Global economic worries push Toronto stock market to April levels

TORONTO – The Toronto stock market closed sharply lower Friday, racking up its third triple-digit slide this week Friday as worries about the global economy left the main index at its lowest level since April.

The S&P/TSX composite index fell 233.24 points to 14,227.36, capping a string of losses this week thta were also sparked by the central bank’s moves to remove stimulus measures, as well as a stronger U.S. dollar.

The loonie lost 0.35 of a cent to 89.15 cents US as the greenback weighed on the Canadian dollar, despite data showing that the economy created 74,100 jobs last month, far above the gain of 20,000 positions that economists had expected.

U.S. indexes also fell as the Dow Jones industrials gave up the last of its year-to-date gains, falling 115.15 points to 16,544.1. The Nasdaq plunged 102.1 points to 4,276.24, while the S&P 500 index was down 22.08 point to 1,906.13.

Global economic worries deepened this week as German announced big declines in exports, factory orders and production, raising worries that Europe’s economic powerhouse could fall back into recession. There is pressure on the European Central Bank to embark on further stimulus moves. But ECB president Mario Draghi made it clear Thursday that governments need to do more on the fiscal side.

Worries about the global economy were already elevated after the International Monetary Fund downgraded its economic forecast this past week, helping push stocks well off the high-water mark that was reached in late summer. The TSX is down 8.6 per dent from its highs, leaving it up 4.44 per cent year to date. The Dow is down 4.25 per cent from its summer highs.

“We have been expecting the proverbial 10-per-cent correction for a long time”, said Monika Skiba, senior portfolio manager at Manulife Asset Management.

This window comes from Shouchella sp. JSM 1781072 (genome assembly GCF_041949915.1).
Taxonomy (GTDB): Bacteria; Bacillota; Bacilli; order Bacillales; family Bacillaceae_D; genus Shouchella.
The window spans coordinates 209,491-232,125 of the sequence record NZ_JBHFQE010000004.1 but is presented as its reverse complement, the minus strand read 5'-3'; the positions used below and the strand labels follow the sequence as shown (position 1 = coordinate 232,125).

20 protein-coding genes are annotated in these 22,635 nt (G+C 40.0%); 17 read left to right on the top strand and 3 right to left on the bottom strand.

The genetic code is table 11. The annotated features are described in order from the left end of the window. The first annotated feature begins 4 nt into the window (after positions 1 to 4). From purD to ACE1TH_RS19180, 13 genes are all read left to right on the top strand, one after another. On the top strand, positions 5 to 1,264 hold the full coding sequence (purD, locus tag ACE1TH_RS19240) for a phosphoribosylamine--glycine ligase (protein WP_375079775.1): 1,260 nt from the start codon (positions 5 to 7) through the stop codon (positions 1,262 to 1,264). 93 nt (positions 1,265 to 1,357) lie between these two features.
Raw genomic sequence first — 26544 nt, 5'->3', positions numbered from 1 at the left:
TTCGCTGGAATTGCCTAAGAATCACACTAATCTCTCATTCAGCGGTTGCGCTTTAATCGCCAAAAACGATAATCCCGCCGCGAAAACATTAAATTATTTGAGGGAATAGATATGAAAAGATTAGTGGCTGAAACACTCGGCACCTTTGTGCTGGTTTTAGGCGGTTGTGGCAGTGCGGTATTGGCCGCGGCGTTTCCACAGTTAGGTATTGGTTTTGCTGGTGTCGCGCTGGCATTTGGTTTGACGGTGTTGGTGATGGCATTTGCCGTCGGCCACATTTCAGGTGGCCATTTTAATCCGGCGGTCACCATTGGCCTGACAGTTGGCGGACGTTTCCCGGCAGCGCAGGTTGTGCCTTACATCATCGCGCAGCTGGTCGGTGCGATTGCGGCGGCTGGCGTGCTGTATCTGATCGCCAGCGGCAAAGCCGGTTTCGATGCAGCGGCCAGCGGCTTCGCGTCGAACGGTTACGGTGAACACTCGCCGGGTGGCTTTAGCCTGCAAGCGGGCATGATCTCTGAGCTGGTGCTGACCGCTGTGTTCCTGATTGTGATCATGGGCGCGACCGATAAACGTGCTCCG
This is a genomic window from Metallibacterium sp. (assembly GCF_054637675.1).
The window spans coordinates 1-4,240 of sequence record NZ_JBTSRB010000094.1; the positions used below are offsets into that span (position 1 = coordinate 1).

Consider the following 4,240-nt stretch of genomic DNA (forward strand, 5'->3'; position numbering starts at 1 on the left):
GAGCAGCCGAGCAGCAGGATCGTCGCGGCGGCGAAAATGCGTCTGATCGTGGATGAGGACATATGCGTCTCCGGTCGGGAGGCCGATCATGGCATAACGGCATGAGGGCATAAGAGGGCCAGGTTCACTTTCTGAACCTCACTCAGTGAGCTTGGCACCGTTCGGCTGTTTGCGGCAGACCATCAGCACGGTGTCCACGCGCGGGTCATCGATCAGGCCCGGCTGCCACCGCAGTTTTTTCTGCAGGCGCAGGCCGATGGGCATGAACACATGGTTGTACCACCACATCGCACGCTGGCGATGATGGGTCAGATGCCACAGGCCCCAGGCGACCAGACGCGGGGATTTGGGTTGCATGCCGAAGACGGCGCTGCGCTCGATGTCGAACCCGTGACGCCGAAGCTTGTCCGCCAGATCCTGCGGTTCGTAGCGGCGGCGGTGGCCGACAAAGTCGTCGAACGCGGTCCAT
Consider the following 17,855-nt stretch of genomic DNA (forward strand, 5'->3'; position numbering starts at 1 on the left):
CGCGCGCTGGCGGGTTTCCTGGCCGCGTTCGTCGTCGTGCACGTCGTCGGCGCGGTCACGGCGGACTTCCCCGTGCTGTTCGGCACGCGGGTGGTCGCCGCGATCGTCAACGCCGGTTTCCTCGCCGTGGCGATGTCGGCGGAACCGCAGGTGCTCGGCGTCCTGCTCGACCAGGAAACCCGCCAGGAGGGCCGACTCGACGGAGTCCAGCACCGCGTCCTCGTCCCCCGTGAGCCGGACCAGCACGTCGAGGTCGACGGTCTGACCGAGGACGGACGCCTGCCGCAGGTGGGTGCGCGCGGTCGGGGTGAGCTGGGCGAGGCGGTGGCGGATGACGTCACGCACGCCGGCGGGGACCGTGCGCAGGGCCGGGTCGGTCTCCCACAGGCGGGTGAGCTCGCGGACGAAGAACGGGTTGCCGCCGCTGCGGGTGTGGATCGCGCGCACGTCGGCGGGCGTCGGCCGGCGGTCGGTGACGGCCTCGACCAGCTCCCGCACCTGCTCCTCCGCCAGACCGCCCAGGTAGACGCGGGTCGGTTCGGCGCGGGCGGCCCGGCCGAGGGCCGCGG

“We’re overdue for volatility and it seems to be the traditional time of the year when people are revising their estimates and, this week, everybody decided that global growth is not what we would like it to be and there are question marks about all kinds of demand outside the U.S.”

There are also jitters on markets about the impending end to the years-long move by the Fed to keep long-term interest rates low. Its third program of quantitative easing, involving the massive purchase of bonds, comes to an end this month. Analysts observe that stocks retreated sharply at the end of the Fed’s previous quantitative easing programs, which have been credited for supporting a strong rally on stock markets.

A strong greenback has also hurt sentiment since a rising currency weighs on U.S. exports, the profits of American multinationals and the resource-heavy TSX.

The TSX fell 562 points or 3.8 per cent this week alone, with the energy sector down more than seven per cent as oil retreated to 22-month lows just below the $86 a barrel level. The sector lost 1.8 per cent Friday as the November crude contract in New York inched up a nickel to a 22-month low of US$85.82 a barrel.

Falling railroad stocks helped push the industrial sector down 2.65 per cent.

The gold sector faded 1.8 per cent while December bullion was $3.60 lower to US$1,221.70 an ounce.

The base metals sector dropped 1.45 per cent while December copper was unchanged at US$3.03 a pound.

The Dow industrials fell 2.8 per cent this past week.